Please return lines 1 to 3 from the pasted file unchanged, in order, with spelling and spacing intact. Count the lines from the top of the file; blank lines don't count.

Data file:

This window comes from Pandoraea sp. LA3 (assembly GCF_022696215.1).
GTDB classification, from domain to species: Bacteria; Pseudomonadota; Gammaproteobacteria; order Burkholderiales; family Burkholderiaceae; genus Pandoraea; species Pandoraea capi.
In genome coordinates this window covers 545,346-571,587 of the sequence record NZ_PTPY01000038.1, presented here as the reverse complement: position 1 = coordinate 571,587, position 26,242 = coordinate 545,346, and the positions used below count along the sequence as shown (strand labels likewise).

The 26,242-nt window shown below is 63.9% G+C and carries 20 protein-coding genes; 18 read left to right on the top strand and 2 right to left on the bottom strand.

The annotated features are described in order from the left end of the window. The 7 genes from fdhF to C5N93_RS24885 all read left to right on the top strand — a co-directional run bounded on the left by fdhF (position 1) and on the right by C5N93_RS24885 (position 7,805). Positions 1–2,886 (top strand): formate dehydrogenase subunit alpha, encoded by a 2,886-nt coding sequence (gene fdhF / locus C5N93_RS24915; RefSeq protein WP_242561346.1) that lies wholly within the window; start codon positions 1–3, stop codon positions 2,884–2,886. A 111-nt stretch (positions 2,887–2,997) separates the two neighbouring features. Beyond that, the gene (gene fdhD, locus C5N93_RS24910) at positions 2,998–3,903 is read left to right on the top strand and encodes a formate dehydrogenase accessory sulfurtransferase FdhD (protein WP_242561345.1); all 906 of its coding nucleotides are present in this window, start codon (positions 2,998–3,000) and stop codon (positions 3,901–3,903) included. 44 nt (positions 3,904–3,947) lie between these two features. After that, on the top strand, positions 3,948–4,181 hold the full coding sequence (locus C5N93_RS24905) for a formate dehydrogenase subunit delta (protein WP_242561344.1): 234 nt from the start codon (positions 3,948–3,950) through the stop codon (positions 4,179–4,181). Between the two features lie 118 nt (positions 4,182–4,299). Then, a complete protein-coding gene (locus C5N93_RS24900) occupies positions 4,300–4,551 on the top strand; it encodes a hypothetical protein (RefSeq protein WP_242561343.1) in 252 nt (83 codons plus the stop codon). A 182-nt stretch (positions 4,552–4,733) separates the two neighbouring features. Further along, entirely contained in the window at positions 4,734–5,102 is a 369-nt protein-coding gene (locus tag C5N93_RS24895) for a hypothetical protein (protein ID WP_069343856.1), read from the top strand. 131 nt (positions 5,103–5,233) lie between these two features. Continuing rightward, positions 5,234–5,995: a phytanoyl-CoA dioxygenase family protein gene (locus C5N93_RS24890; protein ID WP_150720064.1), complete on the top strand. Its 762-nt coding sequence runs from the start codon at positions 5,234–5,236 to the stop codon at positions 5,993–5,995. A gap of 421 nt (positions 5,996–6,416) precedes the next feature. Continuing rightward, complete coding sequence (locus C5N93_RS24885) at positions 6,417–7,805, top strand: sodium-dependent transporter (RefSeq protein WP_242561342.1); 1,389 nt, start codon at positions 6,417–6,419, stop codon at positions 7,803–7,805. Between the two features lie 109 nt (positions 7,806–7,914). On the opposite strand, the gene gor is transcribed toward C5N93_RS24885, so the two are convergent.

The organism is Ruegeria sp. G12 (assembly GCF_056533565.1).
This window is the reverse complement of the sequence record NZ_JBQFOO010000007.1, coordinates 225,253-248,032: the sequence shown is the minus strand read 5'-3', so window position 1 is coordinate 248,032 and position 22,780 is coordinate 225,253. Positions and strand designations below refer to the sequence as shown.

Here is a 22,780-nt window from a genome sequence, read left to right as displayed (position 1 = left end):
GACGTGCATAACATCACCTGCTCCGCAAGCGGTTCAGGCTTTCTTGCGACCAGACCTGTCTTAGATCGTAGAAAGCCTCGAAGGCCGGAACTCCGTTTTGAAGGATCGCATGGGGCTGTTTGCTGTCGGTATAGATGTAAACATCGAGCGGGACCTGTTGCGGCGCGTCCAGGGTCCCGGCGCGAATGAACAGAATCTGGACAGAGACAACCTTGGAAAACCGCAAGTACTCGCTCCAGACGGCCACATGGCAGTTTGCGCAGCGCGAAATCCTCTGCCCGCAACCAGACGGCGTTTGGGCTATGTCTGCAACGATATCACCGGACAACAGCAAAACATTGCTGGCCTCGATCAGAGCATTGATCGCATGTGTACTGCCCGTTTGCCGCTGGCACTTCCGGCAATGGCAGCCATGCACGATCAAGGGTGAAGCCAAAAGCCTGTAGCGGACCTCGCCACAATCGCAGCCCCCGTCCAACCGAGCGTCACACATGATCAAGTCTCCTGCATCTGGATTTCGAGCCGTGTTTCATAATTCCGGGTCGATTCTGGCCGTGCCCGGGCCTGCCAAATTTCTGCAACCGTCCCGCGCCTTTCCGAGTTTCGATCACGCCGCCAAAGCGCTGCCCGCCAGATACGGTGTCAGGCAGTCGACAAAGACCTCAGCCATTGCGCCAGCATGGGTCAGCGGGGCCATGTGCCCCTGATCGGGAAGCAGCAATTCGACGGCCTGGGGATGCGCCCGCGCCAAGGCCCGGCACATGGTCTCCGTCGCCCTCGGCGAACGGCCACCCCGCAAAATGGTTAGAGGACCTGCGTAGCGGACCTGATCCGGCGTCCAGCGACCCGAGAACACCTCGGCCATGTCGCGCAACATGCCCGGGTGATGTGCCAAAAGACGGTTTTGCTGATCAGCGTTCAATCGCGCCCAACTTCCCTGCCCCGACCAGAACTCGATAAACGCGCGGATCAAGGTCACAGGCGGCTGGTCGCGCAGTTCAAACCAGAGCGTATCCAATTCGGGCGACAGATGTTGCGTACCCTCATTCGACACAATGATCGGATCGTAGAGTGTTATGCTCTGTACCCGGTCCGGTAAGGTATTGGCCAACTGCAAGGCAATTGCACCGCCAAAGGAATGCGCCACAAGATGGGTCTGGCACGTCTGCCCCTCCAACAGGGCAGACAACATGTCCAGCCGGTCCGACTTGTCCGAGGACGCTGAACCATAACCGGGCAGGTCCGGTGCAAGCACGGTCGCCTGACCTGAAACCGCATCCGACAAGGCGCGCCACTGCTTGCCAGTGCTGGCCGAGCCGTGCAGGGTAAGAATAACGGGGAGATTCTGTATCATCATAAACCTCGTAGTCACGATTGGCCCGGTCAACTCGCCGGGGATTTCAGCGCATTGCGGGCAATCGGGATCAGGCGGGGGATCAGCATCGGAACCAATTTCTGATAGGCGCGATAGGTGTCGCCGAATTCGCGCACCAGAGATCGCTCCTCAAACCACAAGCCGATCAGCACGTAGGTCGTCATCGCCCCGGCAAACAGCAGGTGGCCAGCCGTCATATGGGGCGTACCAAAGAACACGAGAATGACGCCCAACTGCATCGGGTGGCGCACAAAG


This window comes from Pandoraea sp. LA3 (assembly GCF_022696215.1).
GTDB classification, from domain to species: Bacteria; Pseudomonadota; Gammaproteobacteria; order Burkholderiales; family Burkholderiaceae; genus Pandoraea; species Pandoraea capi.
In genome coordinates this window covers 545,346-571,587 of the sequence record NZ_PTPY01000038.1, presented here as the reverse complement: position 1 = coordinate 571,587, position 26,242 = coordinate 545,346, and the positions used below count along the sequence as shown (strand labels likewise).